We're not sure which is more remarkable: that elephant-like beasts once roamed in Al Gharbia, or that scientists are able to deduce so much about them.
Elephants in Al Gharbia
Seven million years ago a herd of 13 elephants, or something like elephants, made its way across what is now Al Gharbia, in Abu Dhabi's Western Region.
Some things have changed since those days. Where a large river sustained different trees and rich diversity of animal life, today the Western Region is mostly arid camel country.
But some things have not changed, say the scientists who've been studying the herd's fossilised footprints along 260 metres of trackway spread across five hectares of ground: as with modern elephants in the wild, these creatures travelled together, led by their adult females, while adult males went solo, at some distance from the herd.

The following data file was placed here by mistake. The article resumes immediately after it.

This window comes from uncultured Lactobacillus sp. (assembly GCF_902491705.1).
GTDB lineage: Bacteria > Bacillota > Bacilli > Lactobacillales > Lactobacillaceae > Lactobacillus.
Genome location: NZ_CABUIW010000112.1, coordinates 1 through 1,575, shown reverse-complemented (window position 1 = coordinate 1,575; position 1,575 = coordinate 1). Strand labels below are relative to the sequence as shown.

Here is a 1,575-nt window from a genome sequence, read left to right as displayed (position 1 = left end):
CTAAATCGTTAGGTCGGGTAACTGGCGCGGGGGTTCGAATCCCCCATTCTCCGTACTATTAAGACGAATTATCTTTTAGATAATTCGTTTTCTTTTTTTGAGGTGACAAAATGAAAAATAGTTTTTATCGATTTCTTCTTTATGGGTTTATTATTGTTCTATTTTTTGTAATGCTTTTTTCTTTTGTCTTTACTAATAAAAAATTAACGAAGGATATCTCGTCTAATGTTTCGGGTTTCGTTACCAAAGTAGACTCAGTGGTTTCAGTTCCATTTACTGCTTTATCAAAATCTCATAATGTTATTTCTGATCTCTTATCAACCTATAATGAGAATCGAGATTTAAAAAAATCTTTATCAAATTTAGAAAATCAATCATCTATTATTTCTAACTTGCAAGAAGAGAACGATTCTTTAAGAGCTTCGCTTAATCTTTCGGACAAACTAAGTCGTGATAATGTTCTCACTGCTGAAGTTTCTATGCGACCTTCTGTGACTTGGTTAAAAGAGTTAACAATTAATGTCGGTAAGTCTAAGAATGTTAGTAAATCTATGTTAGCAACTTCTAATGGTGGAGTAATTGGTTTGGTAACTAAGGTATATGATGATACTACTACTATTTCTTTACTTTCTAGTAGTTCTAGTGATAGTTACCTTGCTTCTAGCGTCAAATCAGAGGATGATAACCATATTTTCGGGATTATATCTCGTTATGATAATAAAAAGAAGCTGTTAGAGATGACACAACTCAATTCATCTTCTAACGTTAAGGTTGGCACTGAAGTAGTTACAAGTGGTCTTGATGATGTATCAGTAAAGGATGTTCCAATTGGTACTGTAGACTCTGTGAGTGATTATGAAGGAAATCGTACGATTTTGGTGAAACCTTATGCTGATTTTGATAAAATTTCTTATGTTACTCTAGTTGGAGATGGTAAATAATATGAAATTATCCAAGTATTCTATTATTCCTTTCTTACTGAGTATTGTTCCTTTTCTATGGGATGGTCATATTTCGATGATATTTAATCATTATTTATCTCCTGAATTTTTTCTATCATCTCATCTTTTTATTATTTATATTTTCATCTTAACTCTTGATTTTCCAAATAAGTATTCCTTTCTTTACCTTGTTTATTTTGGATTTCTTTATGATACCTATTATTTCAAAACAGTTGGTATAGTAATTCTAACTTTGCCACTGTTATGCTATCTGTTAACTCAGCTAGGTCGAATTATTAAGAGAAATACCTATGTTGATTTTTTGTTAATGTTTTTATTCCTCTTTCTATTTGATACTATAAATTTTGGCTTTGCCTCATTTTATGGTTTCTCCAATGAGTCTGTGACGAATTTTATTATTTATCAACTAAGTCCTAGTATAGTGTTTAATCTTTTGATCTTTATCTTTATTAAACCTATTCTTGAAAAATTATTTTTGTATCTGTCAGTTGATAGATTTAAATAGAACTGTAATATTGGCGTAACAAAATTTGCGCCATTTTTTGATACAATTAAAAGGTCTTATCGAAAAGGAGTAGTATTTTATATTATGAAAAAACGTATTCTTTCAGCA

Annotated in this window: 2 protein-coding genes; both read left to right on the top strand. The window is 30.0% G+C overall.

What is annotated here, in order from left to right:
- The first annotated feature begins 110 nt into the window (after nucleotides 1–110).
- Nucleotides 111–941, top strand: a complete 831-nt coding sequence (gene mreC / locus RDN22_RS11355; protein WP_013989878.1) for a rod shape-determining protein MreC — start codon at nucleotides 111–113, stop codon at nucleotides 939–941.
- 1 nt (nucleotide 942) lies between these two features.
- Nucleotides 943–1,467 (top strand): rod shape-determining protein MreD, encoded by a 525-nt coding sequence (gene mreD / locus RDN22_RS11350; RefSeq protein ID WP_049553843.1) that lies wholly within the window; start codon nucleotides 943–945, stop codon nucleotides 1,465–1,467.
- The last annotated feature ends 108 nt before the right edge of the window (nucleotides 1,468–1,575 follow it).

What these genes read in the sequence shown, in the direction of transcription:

Scholars from the UAE, Germany, France and the US used a kite-mounted camera to photograph the site. They published their findings this week in an academic journal, Biology Letters.
The presence of those animals in that place astonishes, as does the survival of their footprints. But equally astounding is the ability of experts to puzzle out, from this evidence, which now-extinct proto-elephant species this most probably was, and so much about their social organisation. Even today, the world is a treasure-house of subjects to reward our study.